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even though he spent $64 million in advertising last year on myriad spirits brands, including Absolut vodka, Arthur Shapiro can make a big splash with a wee drop.

There may be no better evidence of that quality than a short, inexpensive series of TV spots for Crown Royal whiskey that ran in Corpus Christi, Texas, in June. Defying the voluntary ban on electronic advertising for hard liquor, the exec VP-marketing & strategy for Seagram Americas reaped a publicity bonanza that paid for the air time 100 times over.

That TV test, along with forthcoming spots in other U.S. markets, threatens to level the media playing field between brewers, who can use the medium, and spirits marketers like Seagram.


If Seagram can convince TV outlets that there will be no backlash from brewers, who spent about $570 million in broadcast TV last year, then it can start to advertise in earnest, as brewers already do.

Alternatively, if future unpleasant reaction to Seagram's TV plan eventually makes Congress consider beer ad restrictions, Seagram then also levels the playing field.

"It's never a question of how much money you have but what you do with it," says the 51-year-old Mr. Shapiro.

While he proclaims himself satisfied with the company's foray into broadcast, magazine publishers need not worry yet about watered down schedules as a result.

What may be coming is the combination of print and broadcast that will allow Seagram to tackle regional markets in the same way other marketers have been doing for decades.

"A combination of local books and spot TV allows me to directly address issues or problems on a competitive basis," he says.

Of even more importance to Mr. Shapiro is the huge investment the company has made in direct-mail, event marketing and public relations.

"I think we've blazed some trails" in these areas, he says. "We are a little behind package goods, but way ahead of our competitors."

That's for sure: In a market where people are drinking less but drinking better, Seagram's dollar-heavy focus on its top-shelf brands, such as Absolut, Captain Morgan rum and Glenlivet scotch, has enlivened those spirits to sales and share increases in a segment that shrinks in volume every year.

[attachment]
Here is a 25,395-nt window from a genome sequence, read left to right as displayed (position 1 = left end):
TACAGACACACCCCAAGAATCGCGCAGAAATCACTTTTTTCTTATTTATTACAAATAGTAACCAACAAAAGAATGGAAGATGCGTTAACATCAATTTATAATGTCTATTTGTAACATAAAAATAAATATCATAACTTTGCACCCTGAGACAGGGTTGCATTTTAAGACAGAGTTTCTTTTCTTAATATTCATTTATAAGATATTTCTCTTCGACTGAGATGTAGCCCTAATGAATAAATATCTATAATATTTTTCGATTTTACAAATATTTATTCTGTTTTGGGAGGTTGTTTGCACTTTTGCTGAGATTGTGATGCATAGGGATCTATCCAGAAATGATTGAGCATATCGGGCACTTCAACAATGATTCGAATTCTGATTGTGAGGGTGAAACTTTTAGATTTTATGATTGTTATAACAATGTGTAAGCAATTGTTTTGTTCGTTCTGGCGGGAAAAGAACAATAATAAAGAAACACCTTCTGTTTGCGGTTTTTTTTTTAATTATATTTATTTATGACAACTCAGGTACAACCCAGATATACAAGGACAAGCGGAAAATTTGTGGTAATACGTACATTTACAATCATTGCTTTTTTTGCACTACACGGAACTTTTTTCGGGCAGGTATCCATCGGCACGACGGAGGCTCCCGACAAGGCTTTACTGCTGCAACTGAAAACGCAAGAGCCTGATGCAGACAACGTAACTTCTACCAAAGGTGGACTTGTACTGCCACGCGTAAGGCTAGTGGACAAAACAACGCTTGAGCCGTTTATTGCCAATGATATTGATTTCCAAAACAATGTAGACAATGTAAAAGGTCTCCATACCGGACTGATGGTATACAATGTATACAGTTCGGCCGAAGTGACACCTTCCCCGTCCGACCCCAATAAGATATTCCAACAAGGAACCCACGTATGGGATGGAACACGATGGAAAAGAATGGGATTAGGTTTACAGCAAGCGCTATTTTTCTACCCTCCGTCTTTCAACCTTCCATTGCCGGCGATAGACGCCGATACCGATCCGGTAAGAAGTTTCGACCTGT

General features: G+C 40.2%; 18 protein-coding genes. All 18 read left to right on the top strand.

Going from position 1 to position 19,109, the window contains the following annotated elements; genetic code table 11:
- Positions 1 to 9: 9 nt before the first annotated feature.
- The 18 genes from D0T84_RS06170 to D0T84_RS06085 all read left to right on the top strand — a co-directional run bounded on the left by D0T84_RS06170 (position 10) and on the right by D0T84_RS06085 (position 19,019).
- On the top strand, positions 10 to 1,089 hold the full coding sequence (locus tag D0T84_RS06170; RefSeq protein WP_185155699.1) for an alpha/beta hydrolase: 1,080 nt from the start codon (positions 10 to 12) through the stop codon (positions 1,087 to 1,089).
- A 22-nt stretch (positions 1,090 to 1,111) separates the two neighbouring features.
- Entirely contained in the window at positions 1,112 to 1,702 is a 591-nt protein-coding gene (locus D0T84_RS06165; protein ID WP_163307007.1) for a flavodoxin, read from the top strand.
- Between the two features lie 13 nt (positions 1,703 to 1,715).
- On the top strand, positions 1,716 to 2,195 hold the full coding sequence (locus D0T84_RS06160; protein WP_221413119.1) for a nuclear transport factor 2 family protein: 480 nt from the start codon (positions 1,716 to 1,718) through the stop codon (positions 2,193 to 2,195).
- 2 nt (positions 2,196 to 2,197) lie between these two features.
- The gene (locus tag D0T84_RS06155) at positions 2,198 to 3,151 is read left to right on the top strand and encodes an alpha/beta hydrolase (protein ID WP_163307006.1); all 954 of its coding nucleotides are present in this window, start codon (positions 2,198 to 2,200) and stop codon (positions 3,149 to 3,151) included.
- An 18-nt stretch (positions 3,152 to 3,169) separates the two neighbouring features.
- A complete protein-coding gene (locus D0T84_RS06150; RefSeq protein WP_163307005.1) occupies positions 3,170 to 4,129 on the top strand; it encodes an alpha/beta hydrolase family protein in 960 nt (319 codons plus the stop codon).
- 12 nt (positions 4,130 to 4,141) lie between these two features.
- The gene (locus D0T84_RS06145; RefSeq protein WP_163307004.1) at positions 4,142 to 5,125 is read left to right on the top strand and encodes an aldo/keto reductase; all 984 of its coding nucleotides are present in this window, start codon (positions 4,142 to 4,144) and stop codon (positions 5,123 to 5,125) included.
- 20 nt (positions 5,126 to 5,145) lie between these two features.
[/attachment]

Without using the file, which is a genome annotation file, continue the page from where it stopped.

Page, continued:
For August A. Busch IV, VP-brand management for Anheuser-Busch Cos., overall consumption is not the problem.

In fact, "More people are drinking but they are drinking less at a time," says the hands-on scion of the country's biggest brewing family.

A-B has been spending aggressively to maintain and, in many cases, even build share in 1996. Long a sports-marketing powerhouse, the brewer went into the Olympics in a big way, spending "upwards of $100 million" in licensing fees, sponsorships and 198 on-air spots.


"It was the single largest [market-ing] investment in company history," says the 32-year-old Mr. Busch.

As a bonus, in addition to the traditional sports-oriented target, he notes the company's big Olympics push also reached "A different audience: a female audience," which has been key to the explosive growth of brands like Bud Light.

Even though sales of flagship Budweiser have been going flat for a several years, Mr. Busch says it has decreased its rate of decline.

His formula for maintaining market dominance, Mr. Busch says, is not just lavish use of the over $300 million in ad spending for A-B's beers but a strategy of support for its core brands.

This contrasts with major competitors like Miller Brewing Co., he says, which "shifted to new products and their mainstream brands suffered as a result."

Mr. Busch seems to be turning his attention to the red-hot microbrew and import segments.

"It's not as expensive a segment to compete in," he says, but A-B will need the "right product or the right import partner" to get its piece of the pie.

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